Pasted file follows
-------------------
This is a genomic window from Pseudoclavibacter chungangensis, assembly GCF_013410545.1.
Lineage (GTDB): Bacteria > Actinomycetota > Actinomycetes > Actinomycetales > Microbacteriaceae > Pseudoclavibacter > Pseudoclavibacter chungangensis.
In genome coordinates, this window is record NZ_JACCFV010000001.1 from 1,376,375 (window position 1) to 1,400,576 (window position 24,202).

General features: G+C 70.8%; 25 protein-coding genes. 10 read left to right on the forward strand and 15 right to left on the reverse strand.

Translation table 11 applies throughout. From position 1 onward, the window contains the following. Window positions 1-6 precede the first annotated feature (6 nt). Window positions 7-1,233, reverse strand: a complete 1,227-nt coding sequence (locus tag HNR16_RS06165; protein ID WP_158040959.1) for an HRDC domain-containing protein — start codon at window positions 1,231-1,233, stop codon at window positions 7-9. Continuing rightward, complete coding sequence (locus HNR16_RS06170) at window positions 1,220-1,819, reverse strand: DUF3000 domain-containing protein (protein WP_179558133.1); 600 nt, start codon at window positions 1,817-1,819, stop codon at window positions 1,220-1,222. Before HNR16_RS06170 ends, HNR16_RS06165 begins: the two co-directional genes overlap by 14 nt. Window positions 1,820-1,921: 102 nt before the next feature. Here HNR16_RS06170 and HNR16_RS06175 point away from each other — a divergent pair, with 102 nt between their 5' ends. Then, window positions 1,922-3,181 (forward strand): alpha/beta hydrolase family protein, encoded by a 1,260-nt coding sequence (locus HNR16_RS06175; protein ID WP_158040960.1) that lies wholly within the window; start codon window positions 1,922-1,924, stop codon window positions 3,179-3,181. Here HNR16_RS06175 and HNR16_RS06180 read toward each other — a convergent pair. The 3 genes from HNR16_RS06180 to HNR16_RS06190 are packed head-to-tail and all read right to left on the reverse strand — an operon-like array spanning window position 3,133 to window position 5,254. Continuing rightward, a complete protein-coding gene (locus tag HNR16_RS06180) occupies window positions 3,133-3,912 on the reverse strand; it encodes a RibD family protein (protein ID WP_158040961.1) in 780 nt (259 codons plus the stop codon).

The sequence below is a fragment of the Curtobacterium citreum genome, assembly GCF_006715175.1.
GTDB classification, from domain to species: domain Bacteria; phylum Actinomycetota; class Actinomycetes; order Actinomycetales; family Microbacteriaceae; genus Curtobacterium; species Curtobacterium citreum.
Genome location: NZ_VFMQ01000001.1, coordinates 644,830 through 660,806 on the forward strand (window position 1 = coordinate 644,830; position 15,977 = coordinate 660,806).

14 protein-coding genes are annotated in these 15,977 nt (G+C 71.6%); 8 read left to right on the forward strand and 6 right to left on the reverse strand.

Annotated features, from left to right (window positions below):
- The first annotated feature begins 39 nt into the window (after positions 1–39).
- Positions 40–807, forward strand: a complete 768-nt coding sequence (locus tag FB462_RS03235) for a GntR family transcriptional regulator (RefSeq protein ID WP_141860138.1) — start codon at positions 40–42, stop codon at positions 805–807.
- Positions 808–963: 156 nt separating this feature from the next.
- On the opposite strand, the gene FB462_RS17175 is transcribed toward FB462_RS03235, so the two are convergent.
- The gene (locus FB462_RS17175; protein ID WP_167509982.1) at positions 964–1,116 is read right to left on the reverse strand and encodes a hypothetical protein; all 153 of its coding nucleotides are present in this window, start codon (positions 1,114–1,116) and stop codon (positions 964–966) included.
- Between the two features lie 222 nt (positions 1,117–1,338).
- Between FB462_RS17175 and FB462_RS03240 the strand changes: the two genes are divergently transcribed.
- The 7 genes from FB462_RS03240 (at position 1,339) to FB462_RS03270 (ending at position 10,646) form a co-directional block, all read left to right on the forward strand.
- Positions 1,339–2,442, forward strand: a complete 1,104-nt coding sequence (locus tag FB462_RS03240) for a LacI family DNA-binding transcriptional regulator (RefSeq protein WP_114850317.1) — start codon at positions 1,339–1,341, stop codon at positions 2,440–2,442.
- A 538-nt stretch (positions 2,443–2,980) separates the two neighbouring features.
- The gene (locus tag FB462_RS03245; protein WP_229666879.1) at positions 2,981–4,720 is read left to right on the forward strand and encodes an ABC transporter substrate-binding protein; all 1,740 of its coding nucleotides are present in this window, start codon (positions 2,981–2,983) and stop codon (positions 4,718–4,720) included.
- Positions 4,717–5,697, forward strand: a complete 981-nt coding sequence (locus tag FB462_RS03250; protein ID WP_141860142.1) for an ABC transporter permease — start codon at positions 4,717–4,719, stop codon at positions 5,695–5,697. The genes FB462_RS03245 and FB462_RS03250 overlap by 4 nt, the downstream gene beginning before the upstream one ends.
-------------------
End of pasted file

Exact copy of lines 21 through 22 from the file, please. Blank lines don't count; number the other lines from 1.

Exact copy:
- The gene (locus tag FB462_RS03245; protein WP_229666879.1) at positions 2,981–4,720 is read left to right on the forward strand and encodes an ABC transporter substrate-binding protein; all 1,740 of its coding nucleotides are present in this window, start codon (positions 2,981–2,983) and stop codon (positions 4,718–4,720) included.
- Positions 4,717–5,697, forward strand: a complete 981-nt coding sequence (locus tag FB462_RS03250; protein ID WP_141860142.1) for an ABC transporter permease — start codon at positions 4,717–4,719, stop codon at positions 5,695–5,697. The genes FB462_RS03245 and FB462_RS03250 overlap by 4 nt, the downstream gene beginning before the upstream one ends.